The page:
Thursday, January 06, 2005



It is obvious to any objective observer that conservatives are the new progressive movement in U.S. politics. It apparently cuts across party lines, though the Democrat leadership is having trouble seeing it, as do some liberal Republicans. The facts are the same, regardless of ideology. Let's start with education: liberal "progressive" reforms started around 40 years ago, leading to a federal Department of Education being established in 1980. Education in the U.S. has been on a downward spiral through this whole period. As the "progressive" (welfare state supporting) Democrats encouraged parents in housing projects not to pay for private schools, but to let the state educate their children, the results have proven worse than the disasters that the housing projects have become. Wasn't the idea of subsidized housing so that parents can afford to send their kids to better than public schools? It was in my neighborhood, and at my old Catholic school in Manhattan. Most of the kids were from the Amsterdam housing project, right behind Lincoln Center. Here's where the conservative idea of vouchers enters the equation: Had Presidents Nixon or Ford been bold enough to suggest it back then, St. Paul's the Apostle School might not have been replaced by a hi-rise condo. The point is that there were, and still are many deserving schools that are willing to take in kids whose parents are willing to apply for the chance for a better education. With vouchers, public school overcrowding can be alleviated, as well as a host of other problems with our education system. The liberal ideology has run the educational system into the ground in the US, to a point that exceeds China's "cultural revolution" disaster. The Chinese realized it was destroying their country much faster than we have caught on to our own liberal subversion. It is time that true "progressives" accept that the liberals are on the side of stagnation, clinging to a failed ideology. Let conservative ideas have a shot at solving the problems in education. Besides vouchers, we conservatives like competition, discipline, and accountability, with rewards for excellence. There is also the fact that a voucher will take about half of what the public school spends per student, leaving the public school system with more money for the kids who stay in the public school system.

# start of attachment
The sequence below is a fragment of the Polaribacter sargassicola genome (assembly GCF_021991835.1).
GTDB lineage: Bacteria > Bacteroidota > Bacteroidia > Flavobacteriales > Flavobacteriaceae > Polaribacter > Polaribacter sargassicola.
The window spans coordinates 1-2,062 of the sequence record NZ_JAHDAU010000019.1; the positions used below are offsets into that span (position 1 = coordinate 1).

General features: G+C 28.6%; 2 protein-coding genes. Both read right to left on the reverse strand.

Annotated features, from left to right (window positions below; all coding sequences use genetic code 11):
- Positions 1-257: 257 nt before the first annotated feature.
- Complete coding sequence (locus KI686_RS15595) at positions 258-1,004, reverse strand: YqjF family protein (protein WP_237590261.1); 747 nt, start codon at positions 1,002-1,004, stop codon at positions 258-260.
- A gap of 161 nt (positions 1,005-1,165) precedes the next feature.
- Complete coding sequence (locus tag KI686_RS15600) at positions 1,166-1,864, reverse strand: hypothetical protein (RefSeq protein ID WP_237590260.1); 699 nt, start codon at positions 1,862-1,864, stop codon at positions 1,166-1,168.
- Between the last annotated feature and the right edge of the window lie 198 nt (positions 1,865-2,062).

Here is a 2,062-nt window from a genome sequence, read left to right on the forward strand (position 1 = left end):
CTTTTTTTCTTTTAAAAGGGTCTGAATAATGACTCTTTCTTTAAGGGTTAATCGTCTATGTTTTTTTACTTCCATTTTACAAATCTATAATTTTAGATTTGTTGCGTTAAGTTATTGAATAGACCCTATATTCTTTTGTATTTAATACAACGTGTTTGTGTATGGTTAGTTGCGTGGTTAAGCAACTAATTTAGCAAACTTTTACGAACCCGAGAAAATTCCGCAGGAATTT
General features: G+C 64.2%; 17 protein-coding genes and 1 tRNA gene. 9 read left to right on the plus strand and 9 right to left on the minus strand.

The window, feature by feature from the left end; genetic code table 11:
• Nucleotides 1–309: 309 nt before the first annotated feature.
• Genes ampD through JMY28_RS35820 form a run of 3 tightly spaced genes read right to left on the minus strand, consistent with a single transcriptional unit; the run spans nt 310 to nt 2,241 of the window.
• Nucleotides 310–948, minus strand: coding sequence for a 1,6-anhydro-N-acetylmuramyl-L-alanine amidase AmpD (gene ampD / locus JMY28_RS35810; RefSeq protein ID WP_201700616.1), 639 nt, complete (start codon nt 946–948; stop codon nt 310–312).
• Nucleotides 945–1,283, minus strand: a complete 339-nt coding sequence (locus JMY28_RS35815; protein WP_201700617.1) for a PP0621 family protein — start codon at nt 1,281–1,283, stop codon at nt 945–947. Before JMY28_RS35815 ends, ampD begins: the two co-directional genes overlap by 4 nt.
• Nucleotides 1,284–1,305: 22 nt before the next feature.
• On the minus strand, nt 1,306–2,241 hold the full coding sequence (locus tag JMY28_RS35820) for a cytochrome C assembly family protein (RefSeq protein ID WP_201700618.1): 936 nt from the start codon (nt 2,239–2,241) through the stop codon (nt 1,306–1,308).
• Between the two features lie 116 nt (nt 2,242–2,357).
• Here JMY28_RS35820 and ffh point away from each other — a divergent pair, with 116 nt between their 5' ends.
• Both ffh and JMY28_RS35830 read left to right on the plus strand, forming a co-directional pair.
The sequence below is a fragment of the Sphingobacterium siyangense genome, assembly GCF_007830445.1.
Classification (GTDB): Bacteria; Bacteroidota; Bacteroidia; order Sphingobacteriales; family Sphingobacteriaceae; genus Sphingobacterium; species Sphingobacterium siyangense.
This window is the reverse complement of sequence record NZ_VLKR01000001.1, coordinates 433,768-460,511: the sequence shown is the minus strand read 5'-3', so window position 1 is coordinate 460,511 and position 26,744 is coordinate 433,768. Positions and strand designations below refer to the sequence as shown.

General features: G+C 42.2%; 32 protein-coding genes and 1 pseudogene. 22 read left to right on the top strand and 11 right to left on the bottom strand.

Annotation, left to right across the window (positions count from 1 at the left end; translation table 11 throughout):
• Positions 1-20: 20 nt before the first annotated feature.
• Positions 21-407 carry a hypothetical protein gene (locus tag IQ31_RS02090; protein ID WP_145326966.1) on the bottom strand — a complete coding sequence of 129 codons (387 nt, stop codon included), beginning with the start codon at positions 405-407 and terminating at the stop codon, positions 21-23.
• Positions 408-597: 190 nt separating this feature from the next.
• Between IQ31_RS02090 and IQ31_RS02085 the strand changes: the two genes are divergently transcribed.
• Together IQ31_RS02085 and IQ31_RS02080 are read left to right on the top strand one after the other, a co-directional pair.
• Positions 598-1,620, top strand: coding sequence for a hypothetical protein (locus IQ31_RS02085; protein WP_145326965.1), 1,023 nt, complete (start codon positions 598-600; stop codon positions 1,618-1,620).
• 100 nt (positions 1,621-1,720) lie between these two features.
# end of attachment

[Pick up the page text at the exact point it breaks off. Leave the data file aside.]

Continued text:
Look at the recent history of the US education system, and give me another reason why it's gone wrong, or a better solution. This is the first of a series of posts deconstructing the myth of liberal "progressiveness". All comments welcome.

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